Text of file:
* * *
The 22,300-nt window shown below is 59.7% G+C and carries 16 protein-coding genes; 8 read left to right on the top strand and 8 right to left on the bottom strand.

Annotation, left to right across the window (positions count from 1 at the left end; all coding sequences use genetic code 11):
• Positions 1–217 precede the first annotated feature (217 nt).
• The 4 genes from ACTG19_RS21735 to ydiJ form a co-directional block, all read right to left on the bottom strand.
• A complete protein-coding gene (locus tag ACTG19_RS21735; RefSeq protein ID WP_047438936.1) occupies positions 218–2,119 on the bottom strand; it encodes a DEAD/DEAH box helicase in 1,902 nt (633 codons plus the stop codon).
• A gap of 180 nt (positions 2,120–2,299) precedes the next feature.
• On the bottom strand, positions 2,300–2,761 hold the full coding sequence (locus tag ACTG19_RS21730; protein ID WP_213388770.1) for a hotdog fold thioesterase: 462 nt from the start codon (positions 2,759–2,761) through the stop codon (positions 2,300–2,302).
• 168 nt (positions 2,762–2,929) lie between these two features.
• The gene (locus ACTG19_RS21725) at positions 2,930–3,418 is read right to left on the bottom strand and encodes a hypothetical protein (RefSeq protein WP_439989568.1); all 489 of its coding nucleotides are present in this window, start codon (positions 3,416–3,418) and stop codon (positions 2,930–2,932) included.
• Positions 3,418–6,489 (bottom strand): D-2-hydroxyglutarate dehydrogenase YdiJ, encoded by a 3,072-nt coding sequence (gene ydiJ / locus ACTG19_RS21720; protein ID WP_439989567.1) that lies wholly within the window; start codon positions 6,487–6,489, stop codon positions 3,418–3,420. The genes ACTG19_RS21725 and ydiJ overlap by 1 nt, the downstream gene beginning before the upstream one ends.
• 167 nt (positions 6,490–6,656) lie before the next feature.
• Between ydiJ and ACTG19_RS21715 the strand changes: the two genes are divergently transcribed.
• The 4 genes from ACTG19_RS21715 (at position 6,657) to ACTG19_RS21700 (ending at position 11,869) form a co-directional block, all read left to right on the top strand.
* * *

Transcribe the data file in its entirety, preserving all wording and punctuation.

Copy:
The 22,300-nt window shown below is 59.7% G+C and carries 16 protein-coding genes; 8 read left to right on the top strand and 8 right to left on the bottom strand.

Annotation, left to right across the window (positions count from 1 at the left end; all coding sequences use genetic code 11):
• Positions 1–217 precede the first annotated feature (217 nt).
• The 4 genes from ACTG19_RS21735 to ydiJ form a co-directional block, all read right to left on the bottom strand.
• A complete protein-coding gene (locus tag ACTG19_RS21735; RefSeq protein ID WP_047438936.1) occupies positions 218–2,119 on the bottom strand; it encodes a DEAD/DEAH box helicase in 1,902 nt (633 codons plus the stop codon).
• A gap of 180 nt (positions 2,120–2,299) precedes the next feature.
• On the bottom strand, positions 2,300–2,761 hold the full coding sequence (locus tag ACTG19_RS21730; protein ID WP_213388770.1) for a hotdog fold thioesterase: 462 nt from the start codon (positions 2,759–2,761) through the stop codon (positions 2,300–2,302).
• 168 nt (positions 2,762–2,929) lie between these two features.
• The gene (locus ACTG19_RS21725) at positions 2,930–3,418 is read right to left on the bottom strand and encodes a hypothetical protein (RefSeq protein WP_439989568.1); all 489 of its coding nucleotides are present in this window, start codon (positions 3,416–3,418) and stop codon (positions 2,930–2,932) included.
• Positions 3,418–6,489 (bottom strand): D-2-hydroxyglutarate dehydrogenase YdiJ, encoded by a 3,072-nt coding sequence (gene ydiJ / locus ACTG19_RS21720; protein ID WP_439989567.1) that lies wholly within the window; start codon positions 6,487–6,489, stop codon positions 3,418–3,420. The genes ACTG19_RS21725 and ydiJ overlap by 1 nt, the downstream gene beginning before the upstream one ends.
• 167 nt (positions 6,490–6,656) lie before the next feature.
• Between ydiJ and ACTG19_RS21715 the strand changes: the two genes are divergently transcribed.
• The 4 genes from ACTG19_RS21715 (at position 6,657) to ACTG19_RS21700 (ending at position 11,869) form a co-directional block, all read left to right on the top strand.